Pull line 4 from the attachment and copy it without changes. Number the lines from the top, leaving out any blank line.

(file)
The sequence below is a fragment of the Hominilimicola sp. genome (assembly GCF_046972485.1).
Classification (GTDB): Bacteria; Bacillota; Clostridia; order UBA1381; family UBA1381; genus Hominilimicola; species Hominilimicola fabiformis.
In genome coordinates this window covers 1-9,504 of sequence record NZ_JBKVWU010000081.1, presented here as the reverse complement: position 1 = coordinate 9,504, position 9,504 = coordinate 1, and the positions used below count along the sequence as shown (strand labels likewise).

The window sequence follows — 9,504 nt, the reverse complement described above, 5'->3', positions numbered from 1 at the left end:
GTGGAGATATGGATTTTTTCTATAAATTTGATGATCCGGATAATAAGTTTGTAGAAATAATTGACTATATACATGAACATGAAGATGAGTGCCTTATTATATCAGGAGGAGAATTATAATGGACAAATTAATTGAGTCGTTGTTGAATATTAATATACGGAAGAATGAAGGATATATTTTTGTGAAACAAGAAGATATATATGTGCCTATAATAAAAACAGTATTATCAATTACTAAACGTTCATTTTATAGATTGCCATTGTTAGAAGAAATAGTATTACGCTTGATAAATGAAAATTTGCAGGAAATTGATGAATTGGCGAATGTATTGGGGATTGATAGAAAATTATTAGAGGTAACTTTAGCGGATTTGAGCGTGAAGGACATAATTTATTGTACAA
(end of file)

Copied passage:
The window sequence follows — 9,504 nt, the reverse complement described above, 5'->3', positions numbered from 1 at the left end: